He must learn them again. He must teach himself that the basest of all things is to be afraid; and, teaching himself that, forget it forever, leaving no room in his workshop for anything but the old verities and truths of the heart, the old universal truths lacking which any story is ephemeral and doomed – love and honor and pity and pride and compassion and sacrifice. Until he does so, he labors under a curse. He writes not of love but of lust, of defeats in which nobody loses anything of value, of victories without hope and, worst of all, without pity or compassion. His griefs grieve on no universal bones, leaving no scars. He writes not of the heart but of the glands.”
As people who live in a time of glands rather than the heart, we may profit from his insight that only the eternal human truths are worth writing about, and we might add, the only things worth living for. As an aside, we should also consider the curious fact that most of us are no longer afraid of hydrogen bombs, though it’s not clear why, given their capacities and ours. No, in spite of our substitute fears of terrorism, which like all fears contains a small kernel of truth wrapped in a thick layer of lies and coated with a shiny shell of self-service, mostly our modern world seems washed out, seems to reek “not of love but of lust, of defeats in which nobody loses anything of value, of victories without hope … pity or compassion.” Faulkner, like all great artists and all great prophets, knew us too well.
Yet here we are together, not to wallow in our fears nor to pretend away our banality, but to call each other to something else. As Christians, we share Faulkner’s view that humankind – all of us, all our systems, all our nations, all our ideologies – are deeply flawed and unworthy of our ultimate loyalties, which can go only to God. And we share his view that the pursuit of the things of the soul offers the only adventure worth having. So how are we to have it?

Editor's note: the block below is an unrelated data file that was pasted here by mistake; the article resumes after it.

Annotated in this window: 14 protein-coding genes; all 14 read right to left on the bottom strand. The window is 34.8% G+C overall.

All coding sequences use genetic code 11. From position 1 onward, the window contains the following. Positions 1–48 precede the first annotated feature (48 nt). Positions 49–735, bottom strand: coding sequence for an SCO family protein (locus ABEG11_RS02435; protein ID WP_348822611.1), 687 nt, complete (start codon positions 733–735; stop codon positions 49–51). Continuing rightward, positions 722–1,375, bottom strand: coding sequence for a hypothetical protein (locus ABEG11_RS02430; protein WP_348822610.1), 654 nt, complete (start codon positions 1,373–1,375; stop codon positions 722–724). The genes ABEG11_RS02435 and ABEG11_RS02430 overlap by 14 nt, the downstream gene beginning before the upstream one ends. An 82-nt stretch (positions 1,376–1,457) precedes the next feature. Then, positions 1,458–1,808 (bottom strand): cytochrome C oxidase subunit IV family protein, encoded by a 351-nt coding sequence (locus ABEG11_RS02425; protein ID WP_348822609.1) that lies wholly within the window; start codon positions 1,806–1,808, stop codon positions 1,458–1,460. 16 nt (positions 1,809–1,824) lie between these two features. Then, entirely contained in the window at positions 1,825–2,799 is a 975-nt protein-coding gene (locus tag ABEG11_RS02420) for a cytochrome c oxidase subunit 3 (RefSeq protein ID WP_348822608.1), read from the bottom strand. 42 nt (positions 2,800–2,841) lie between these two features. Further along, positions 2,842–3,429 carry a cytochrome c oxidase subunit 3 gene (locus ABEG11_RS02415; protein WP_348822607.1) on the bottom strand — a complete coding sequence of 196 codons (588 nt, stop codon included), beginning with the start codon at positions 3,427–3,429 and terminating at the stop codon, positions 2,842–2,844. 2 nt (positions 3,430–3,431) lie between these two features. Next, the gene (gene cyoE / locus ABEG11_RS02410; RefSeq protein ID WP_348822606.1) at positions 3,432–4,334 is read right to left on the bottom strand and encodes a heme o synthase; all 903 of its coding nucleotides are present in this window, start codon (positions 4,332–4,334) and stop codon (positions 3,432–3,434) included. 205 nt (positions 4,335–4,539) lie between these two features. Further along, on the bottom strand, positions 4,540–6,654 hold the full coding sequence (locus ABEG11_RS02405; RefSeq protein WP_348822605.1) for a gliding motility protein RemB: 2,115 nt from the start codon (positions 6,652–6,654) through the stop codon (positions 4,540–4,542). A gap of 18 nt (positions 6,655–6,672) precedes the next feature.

I hope – all of us hope – that you who are graduating will not see today as the end of an era, even for those of you who will never get another grade on another paper ever again. Today is just a comma, a pause connecting the different parts of your life. The adventure of the soul now enters a new phase, building on your past, leaning into your future. In many senses, your real education begins today, for you will now turn to account the numberless facts and ideas, values and commitments that you have stocked your brain with to learn more and more about your place in the world. What will you need as you enter the new and richer life of learning you will undertake?